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Sea monsters invade Aberdeen

Light projection of sea monster inside the Marischal College. (Owen Ferguson/YJI)

ABERDEEN, Scotland, UK – The city of Aberdeen witnessed the return of a dazzling light festival last weekend when Spectra, Aberdeen’s Festival of Light, came back to town.

An event poster for the Aberdeen light show. (Owen Ferguson/YJI)

Aberdeen, on the northeast coast of Scotland, has hosted the Spectra festival for five years.

Spectra aims to bring art and light to the city each year and features national and international artists.

The theme this year was “Coasts and Waters” – the theme matched the one chosen by VisitScotland for 2020.

Lewis Church, a student at Gray’s School of Art, attended the festival. He appreciated that it was a free event, but also said it was “wonderfully engaging and great that it touched on the art climate and the world climate.”

Sites across Aberdeen saw all manners of displays set up to draw curiosity leading up to the festival, which lasted from Feb. 13th  to 16th.

Aberdeen Art Gallery and Marischal Square featured giant inflatable octopus tentacles reaching over their roofs, marking two key locations where events would take place.

Tentacles over the roof of Marischal Square (City Centre Aberdeen) (Owen Ferguson/YJI(

St.Nicholas Kirkyard, an old church cemetery, was transformed into a “digital forest” with light projections and small mechanisms on ziplines playing the part of “Eloa,” the digital creatures within the forests.

“Inside the digital forest,” The scene inside the St. Nicholas Kirkyard. (Owen Ferguson/YJI)

Inside the kirk, or church, giant projections of old-world ships and blue birds took the main stage. Around the exit and along Schoolhill Street, inflated sea plants and creatures as well as dancers guided locals and tourists alike.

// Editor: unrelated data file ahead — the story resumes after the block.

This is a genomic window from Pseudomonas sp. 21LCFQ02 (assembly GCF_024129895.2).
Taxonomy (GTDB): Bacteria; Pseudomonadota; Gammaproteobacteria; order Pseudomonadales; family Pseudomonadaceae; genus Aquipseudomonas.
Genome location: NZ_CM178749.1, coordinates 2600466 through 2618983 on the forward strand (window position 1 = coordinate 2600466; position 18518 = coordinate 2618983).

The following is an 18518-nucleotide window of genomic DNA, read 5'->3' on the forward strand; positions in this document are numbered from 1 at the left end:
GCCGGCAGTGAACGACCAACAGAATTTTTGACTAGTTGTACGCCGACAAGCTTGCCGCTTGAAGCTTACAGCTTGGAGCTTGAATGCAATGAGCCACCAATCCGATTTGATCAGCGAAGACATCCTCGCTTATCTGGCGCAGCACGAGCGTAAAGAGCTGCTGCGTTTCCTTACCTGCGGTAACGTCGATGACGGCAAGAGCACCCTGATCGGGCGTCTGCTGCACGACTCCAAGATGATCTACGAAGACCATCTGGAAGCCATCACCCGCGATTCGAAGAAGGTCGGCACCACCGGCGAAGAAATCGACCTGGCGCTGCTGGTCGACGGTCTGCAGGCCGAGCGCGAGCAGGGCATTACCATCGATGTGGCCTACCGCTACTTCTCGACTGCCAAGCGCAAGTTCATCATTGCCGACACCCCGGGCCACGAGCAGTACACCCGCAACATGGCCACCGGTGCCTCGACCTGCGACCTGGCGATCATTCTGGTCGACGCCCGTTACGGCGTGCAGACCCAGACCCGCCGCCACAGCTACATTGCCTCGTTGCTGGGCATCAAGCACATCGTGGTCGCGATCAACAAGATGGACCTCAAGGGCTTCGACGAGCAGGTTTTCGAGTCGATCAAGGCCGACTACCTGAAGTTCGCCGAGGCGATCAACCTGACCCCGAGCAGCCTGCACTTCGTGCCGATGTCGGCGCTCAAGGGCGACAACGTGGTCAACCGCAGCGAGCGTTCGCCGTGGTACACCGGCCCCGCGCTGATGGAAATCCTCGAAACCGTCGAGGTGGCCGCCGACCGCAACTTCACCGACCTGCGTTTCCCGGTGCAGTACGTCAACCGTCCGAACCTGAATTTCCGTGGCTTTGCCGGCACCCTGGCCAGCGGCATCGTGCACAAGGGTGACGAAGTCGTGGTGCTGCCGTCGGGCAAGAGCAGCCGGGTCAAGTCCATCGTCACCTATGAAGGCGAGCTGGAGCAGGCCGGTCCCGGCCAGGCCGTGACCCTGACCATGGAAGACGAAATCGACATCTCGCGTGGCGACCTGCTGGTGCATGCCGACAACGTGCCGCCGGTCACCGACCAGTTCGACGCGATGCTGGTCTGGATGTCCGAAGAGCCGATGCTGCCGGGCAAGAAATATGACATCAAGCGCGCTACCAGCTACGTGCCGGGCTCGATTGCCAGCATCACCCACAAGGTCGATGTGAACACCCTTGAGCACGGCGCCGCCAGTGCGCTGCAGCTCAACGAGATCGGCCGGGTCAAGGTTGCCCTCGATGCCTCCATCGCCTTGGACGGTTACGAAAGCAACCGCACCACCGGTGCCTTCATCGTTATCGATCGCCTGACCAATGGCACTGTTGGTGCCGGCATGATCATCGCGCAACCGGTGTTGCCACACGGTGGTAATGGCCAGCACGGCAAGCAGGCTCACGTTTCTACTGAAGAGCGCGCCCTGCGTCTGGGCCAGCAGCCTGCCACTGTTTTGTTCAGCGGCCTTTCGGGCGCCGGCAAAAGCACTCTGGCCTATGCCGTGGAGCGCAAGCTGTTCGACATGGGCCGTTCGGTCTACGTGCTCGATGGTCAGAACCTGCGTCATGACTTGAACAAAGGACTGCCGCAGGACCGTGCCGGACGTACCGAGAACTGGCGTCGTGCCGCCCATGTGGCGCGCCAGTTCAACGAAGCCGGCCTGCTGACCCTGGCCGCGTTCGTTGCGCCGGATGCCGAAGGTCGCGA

Sea plants outside the college. (Owen Ferguson/YJI)

A dance group called Fusion performs “Where water once fell.” (Owen Ferguson/YJI)

At Marischal College, interactive light-projected fireworks allowed you to launch a colourful explosion onto the building.

Inside the enormous granite structure, a giant projected show depicting ancient sea monsters attracted large crowds.

Light projections inside the Marischal college. (Owen Ferguson/YJI)

Light projections inside the Marischal college. (Owen Ferguson/YJI)

Other highlights included a plastic wave that rose or fell depending on where you selected on a map to show the overwhelming amount of plastic in some parts of our oceans.

Gray’s School of Art also launched a pop-up art studio and encouraged the public to join in.

The final night of the festival had to be cancelled due to safety concerns over Storm Dennis, though the city largely avoided any impact from the storm.

Spectra is likely to return to Aberdeen in February 2021, and the city will once again attract artists and culture hunters from around the world.

Owen Ferguson is a Correspondent in Scotland with Youth Journalism International.

Digital fireworks on the face of Marischal College. (Owen Ferguson/YJI)

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